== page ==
Project overview: Study Yosemite’s migratory and resident birds through a long-standing MAPS (Monitoring Avian Productivity and Survivorship) program, train young biologists, and engage visitors in wildlife conservation.
The backstory: According to a study released in 2019, nearly 3 billion birds have vanished from the U.S. and Canada since 1970, with astounding losses among common species, such as warblers, finches and sparrows.
Faced with that staggering statistic, the opportunity to study and protect birds — and to encourage more people to appreciate and advocate for avian life — takes on intense urgency. Birds play vital roles in diverse ecosystems, and their health reflects the health of the broader environment. Studying trends in bird populations can help scientists understand what’s happening to birds now, as well as how birds might be affected by, and protected from, future challenges driven by climate change, habitat loss and other factors.
Yosemite’s venerated bird-research program, one of the longest-running MAPS efforts in North America, marks its 31st year in 2021. Through the park’s MAPS program, which Conservancy donors have supported since 2008, experienced biologists work with early-career scientists to collect data on birds at Gin Flat, Crane Flat, Hodgdon Meadow, White Wolf, Big Meadow and Ackerson Meadow.
The research team carefully captures, observes, tags and releases thousands of individual birds each season. Since launching in 1990, the Yosemite MAPS program has trained dozens of young field biologists, welcomed visiting researchers from other countries, and engaged hundreds of park employees, visitors and students in avian education and citizen science. Park-based MAPS research has resulted in important contributions to ornithology, including seven peer-reviewed publications on topics such as avian longevity, migration and responses to climate change.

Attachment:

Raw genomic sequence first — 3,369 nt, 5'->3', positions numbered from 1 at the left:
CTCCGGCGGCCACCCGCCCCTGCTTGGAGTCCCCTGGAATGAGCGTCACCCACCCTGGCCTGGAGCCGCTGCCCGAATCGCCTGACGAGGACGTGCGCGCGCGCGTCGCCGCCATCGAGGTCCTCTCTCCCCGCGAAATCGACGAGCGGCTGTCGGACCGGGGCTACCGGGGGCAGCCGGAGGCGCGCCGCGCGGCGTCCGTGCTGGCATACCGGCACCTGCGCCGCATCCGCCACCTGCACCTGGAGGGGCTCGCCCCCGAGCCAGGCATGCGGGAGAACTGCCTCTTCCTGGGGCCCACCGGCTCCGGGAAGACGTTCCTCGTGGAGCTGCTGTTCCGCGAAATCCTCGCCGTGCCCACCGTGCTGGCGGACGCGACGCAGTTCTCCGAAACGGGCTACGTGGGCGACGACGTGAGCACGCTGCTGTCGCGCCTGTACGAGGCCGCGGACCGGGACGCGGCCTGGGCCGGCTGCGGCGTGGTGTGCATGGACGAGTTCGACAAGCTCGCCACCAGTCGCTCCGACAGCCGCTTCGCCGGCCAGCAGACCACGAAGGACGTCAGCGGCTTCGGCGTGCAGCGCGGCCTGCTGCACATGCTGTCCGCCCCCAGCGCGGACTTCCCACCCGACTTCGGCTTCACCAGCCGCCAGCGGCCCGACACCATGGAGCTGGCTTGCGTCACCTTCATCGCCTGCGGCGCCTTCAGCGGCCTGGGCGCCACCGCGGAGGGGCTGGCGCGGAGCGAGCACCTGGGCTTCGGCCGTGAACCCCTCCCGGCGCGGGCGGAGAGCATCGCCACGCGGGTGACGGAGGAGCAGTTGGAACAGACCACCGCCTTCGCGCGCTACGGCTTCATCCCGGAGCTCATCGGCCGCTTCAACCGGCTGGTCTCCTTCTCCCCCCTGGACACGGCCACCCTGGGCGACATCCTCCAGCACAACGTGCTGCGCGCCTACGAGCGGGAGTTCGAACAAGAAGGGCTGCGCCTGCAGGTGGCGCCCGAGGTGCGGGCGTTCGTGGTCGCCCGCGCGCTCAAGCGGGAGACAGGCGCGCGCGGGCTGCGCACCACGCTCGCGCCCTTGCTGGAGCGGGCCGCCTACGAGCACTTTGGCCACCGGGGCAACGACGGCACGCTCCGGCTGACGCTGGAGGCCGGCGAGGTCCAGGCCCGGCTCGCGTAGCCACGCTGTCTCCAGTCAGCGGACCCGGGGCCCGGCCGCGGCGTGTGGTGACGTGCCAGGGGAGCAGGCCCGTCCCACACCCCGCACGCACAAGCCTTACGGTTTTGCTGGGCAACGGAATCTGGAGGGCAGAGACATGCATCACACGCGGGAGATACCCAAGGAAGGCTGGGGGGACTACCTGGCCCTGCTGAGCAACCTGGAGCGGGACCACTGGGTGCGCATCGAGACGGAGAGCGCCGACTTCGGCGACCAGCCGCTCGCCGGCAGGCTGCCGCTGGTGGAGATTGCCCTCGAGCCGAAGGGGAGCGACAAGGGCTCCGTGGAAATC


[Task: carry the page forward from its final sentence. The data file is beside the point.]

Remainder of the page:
This year: In 2021, in addition to studying thousands of individual birds, the Yosemite MAPS team will continue to examine how climate change is affecting birds’ breeding. Initial data shows some birds benefit from hotter and drier conditions, but additional warming, extensive drought and extreme weather could have negative impacts. Researchers will also use MAPS data to inform habitat restoration in Ackerson Meadow, and to analyze the migration patterns of black-headed grosbeaks and hermit warblers. And, if pandemic precautions allow, they’ll conduct educational programs, including hands-on bird-banding demonstrations.
Read more about Yosemite’s avian research in our “Songbird Notes” series of blog posts from 2019 bird-banding volunteer Chris Singfield!
Project partners: Yosemite National Park and the Institute for Bird Populations.